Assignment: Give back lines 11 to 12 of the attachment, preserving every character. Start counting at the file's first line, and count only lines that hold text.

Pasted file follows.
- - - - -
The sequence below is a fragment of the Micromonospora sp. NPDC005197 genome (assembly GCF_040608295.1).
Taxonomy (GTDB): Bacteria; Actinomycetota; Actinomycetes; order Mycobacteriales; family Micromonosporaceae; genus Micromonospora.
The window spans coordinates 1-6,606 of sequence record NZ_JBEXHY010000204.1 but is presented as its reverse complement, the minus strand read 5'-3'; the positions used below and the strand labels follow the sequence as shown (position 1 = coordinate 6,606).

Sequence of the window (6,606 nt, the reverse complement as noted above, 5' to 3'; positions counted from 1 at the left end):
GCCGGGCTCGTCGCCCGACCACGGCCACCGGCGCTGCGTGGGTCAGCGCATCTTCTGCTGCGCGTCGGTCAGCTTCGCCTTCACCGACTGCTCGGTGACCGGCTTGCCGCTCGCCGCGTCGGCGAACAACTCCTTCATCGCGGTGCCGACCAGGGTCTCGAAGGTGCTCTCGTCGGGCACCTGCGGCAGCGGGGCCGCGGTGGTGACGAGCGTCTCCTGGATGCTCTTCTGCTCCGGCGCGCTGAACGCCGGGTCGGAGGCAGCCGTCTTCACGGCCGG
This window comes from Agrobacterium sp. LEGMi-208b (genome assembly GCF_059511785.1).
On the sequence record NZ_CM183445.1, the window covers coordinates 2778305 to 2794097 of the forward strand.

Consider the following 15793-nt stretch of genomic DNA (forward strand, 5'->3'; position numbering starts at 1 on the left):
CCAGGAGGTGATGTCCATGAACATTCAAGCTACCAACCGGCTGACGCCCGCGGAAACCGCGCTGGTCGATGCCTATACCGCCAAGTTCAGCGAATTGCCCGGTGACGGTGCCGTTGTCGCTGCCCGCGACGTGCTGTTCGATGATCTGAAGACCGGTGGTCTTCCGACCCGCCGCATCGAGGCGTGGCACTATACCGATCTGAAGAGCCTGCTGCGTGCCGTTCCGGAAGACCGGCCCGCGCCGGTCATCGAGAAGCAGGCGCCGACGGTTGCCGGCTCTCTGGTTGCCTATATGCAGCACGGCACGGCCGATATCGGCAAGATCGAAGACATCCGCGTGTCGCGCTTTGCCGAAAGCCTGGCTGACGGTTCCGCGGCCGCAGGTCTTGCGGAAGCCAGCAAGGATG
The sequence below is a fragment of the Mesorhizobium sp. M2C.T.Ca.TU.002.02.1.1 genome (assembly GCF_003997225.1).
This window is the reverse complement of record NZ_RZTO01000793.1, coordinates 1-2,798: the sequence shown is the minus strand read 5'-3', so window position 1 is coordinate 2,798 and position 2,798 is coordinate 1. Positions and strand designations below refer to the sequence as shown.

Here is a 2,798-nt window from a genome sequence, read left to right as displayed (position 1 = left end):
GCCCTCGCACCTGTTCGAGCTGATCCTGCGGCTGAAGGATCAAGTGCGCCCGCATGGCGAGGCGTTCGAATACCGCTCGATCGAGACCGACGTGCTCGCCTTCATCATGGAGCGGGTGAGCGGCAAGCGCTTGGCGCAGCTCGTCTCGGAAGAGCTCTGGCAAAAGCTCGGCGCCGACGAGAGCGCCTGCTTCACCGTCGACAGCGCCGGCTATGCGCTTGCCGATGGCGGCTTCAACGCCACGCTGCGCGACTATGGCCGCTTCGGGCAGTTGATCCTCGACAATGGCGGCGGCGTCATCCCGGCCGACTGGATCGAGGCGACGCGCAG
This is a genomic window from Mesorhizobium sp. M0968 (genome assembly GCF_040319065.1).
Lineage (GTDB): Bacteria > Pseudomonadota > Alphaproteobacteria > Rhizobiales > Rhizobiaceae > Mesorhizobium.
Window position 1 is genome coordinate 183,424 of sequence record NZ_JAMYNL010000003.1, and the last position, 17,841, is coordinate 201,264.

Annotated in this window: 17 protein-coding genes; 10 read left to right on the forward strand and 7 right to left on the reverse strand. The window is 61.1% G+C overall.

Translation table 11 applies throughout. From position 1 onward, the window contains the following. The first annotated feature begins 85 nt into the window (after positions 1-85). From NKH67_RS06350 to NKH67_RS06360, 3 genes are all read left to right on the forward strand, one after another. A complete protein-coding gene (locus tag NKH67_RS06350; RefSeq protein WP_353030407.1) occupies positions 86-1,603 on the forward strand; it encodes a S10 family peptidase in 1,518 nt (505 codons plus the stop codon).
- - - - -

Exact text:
This window is the reverse complement of record NZ_RZTO01000793.1, coordinates 1-2,798: the sequence shown is the minus strand read 5'-3', so window position 1 is coordinate 2,798 and position 2,798 is coordinate 1. Positions and strand designations below refer to the sequence as shown.

Here is a 2,798-nt window from a genome sequence, read left to right as displayed (position 1 = left end):